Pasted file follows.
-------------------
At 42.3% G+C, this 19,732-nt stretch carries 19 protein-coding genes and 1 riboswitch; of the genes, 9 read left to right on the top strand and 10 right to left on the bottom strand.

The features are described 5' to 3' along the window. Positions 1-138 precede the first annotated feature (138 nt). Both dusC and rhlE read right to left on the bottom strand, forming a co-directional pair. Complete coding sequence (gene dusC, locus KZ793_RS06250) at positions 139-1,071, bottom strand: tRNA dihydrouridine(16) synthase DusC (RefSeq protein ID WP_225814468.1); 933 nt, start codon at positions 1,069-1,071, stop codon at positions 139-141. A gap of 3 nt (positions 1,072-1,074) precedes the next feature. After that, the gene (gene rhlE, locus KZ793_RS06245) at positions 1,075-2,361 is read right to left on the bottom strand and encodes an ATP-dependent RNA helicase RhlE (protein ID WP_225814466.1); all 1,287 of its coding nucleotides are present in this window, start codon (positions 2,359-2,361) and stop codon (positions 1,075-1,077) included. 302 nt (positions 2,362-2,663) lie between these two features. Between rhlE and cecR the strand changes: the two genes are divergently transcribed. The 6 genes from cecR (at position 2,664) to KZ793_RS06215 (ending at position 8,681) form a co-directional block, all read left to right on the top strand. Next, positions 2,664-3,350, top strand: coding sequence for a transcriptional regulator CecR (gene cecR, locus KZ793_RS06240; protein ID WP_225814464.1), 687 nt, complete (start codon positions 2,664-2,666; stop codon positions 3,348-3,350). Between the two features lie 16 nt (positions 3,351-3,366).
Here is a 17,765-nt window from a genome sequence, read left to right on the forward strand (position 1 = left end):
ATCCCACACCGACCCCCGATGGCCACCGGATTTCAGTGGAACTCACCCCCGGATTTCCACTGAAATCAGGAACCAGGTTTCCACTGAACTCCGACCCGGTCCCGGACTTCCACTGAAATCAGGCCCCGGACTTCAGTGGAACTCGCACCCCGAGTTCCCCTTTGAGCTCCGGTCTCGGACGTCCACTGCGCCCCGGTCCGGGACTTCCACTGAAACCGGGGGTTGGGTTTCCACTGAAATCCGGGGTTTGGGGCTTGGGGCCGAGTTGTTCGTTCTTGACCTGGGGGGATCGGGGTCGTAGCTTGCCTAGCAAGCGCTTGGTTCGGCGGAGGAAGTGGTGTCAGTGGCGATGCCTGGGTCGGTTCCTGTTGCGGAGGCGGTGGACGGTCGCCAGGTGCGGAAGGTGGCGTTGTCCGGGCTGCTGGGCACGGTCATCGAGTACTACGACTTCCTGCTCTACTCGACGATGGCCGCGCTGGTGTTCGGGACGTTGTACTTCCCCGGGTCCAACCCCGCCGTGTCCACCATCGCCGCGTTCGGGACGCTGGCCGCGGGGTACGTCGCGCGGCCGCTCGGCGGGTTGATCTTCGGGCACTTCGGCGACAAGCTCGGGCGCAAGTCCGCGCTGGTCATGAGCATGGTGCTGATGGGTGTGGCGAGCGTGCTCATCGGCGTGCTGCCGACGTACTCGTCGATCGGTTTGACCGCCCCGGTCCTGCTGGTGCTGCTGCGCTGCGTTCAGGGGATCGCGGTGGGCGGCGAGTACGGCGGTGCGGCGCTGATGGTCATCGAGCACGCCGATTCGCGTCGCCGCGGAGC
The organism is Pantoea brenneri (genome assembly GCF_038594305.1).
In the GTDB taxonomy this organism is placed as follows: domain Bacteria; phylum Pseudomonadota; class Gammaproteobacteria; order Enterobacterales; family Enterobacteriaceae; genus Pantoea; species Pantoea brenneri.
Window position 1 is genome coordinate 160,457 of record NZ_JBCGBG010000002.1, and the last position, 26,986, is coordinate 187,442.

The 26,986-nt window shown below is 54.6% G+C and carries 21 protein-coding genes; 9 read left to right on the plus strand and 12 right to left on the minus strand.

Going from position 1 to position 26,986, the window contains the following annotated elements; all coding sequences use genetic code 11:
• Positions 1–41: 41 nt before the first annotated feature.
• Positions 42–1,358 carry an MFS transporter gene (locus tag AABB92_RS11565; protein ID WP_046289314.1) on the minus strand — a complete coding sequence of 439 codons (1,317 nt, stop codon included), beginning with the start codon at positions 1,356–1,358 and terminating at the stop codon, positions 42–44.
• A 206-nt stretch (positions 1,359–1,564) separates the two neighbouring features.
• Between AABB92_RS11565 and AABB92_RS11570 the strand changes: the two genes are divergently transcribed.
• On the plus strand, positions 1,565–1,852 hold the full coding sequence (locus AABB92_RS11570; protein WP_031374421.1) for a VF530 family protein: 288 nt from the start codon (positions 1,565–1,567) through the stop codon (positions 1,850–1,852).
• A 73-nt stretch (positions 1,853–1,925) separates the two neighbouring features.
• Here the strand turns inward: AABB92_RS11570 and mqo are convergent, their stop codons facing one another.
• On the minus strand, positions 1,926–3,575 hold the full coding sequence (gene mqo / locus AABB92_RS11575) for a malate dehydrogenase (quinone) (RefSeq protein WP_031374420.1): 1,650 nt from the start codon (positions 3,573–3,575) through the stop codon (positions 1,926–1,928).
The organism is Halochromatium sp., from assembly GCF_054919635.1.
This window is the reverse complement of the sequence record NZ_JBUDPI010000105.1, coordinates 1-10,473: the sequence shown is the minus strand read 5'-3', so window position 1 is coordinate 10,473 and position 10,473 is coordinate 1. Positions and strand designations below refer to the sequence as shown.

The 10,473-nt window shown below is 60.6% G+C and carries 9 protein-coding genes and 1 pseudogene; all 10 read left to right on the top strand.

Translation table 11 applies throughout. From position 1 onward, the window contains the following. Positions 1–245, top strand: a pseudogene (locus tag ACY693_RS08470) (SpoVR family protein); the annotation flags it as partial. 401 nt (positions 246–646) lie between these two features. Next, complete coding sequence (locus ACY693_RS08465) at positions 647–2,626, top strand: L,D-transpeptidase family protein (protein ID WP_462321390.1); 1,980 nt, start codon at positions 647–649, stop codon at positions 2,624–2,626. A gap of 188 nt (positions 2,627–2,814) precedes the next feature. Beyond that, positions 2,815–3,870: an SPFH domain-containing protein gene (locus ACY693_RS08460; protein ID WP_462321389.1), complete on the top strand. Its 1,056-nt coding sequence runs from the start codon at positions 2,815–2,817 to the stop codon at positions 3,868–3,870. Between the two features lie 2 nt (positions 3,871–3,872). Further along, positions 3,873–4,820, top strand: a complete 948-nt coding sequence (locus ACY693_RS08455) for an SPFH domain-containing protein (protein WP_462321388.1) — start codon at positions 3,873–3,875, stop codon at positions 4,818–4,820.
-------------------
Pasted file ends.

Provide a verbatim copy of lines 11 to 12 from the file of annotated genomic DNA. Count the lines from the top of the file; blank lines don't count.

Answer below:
• Positions 42–1,358 carry an MFS transporter gene (locus tag AABB92_RS11565; protein ID WP_046289314.1) on the minus strand — a complete coding sequence of 439 codons (1,317 nt, stop codon included), beginning with the start codon at positions 1,356–1,358 and terminating at the stop codon, positions 42–44.
• A 206-nt stretch (positions 1,359–1,564) separates the two neighbouring features.